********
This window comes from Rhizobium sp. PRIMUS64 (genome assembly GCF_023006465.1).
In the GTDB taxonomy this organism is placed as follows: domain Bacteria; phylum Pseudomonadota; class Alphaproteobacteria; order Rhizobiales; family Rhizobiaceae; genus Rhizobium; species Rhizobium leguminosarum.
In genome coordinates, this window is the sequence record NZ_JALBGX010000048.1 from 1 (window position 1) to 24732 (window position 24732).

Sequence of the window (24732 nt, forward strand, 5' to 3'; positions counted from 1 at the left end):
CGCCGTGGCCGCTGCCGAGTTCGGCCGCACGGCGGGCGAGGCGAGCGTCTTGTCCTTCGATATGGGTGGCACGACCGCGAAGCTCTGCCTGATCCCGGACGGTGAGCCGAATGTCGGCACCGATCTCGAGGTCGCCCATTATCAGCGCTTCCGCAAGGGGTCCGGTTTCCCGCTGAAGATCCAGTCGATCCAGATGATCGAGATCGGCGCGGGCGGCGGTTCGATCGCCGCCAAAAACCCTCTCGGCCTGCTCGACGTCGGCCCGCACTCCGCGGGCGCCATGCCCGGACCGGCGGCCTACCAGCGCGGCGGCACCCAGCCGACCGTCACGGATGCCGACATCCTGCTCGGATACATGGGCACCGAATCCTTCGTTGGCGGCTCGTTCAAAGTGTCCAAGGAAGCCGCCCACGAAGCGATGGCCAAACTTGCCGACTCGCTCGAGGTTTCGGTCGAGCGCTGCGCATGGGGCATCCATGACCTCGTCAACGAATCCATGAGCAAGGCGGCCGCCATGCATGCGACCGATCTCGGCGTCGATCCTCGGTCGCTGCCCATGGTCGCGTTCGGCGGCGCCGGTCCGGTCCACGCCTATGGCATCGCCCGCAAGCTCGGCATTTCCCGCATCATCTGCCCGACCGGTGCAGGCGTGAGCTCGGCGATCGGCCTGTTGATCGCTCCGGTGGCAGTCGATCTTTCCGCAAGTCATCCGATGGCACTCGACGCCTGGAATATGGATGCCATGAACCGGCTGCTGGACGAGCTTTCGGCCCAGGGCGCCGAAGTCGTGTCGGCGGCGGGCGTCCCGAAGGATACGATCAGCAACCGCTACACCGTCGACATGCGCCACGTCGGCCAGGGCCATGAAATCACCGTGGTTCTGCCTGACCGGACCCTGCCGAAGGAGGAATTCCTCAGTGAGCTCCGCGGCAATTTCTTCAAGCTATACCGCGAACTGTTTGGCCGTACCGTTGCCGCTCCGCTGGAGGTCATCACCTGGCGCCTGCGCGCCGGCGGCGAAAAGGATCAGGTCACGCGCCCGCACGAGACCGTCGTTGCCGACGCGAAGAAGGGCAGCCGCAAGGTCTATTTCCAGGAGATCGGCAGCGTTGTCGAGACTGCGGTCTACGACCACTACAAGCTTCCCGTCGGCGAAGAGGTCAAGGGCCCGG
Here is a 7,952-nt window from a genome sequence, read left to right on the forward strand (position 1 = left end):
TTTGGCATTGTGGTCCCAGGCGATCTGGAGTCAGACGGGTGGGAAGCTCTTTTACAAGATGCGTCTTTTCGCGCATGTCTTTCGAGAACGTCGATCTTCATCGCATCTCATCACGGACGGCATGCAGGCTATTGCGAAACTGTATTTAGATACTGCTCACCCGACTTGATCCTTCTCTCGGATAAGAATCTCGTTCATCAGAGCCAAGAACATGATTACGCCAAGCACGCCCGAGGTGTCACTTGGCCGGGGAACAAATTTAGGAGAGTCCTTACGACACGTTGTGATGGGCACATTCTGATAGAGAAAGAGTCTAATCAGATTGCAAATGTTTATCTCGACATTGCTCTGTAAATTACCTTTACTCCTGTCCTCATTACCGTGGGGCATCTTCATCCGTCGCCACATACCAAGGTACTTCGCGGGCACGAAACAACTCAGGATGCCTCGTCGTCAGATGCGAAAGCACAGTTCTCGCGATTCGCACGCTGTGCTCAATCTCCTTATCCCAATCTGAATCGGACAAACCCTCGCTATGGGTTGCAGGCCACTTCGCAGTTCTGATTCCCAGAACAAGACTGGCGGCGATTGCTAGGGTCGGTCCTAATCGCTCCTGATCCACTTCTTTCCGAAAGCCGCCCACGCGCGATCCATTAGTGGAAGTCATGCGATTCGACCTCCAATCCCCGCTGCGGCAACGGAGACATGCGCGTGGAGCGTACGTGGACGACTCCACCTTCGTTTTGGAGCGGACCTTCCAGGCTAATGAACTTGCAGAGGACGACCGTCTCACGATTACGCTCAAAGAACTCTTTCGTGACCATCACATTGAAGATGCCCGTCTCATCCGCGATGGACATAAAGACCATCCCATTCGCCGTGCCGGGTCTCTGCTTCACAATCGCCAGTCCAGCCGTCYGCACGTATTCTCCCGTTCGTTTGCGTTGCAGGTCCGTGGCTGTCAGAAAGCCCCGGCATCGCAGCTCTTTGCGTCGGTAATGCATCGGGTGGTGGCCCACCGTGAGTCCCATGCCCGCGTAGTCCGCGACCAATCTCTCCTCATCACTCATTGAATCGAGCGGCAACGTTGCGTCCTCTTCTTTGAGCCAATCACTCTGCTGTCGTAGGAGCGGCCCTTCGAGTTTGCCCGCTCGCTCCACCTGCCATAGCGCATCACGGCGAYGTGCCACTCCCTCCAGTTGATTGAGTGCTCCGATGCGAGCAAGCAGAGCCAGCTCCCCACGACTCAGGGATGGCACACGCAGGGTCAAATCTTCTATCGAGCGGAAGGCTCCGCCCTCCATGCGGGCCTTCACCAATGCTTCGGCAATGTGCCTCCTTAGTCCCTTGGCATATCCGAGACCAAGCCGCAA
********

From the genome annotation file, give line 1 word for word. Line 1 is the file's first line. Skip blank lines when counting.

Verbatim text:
This window comes from Rhizobium sp. PRIMUS64 (genome assembly GCF_023006465.1).